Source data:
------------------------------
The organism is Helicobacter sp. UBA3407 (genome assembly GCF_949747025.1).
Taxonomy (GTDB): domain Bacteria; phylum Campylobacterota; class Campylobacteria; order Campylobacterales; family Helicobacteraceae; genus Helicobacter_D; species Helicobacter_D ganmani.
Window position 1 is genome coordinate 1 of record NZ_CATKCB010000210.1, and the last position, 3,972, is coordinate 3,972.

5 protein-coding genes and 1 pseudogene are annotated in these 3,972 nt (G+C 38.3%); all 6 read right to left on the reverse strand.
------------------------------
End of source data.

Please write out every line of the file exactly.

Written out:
The organism is Helicobacter sp. UBA3407 (genome assembly GCF_949747025.1).
Taxonomy (GTDB): domain Bacteria; phylum Campylobacterota; class Campylobacteria; order Campylobacterales; family Helicobacteraceae; genus Helicobacter_D; species Helicobacter_D ganmani.
Window position 1 is genome coordinate 1 of record NZ_CATKCB010000210.1, and the last position, 3,972, is coordinate 3,972.

5 protein-coding genes and 1 pseudogene are annotated in these 3,972 nt (G+C 38.3%); all 6 read right to left on the reverse strand.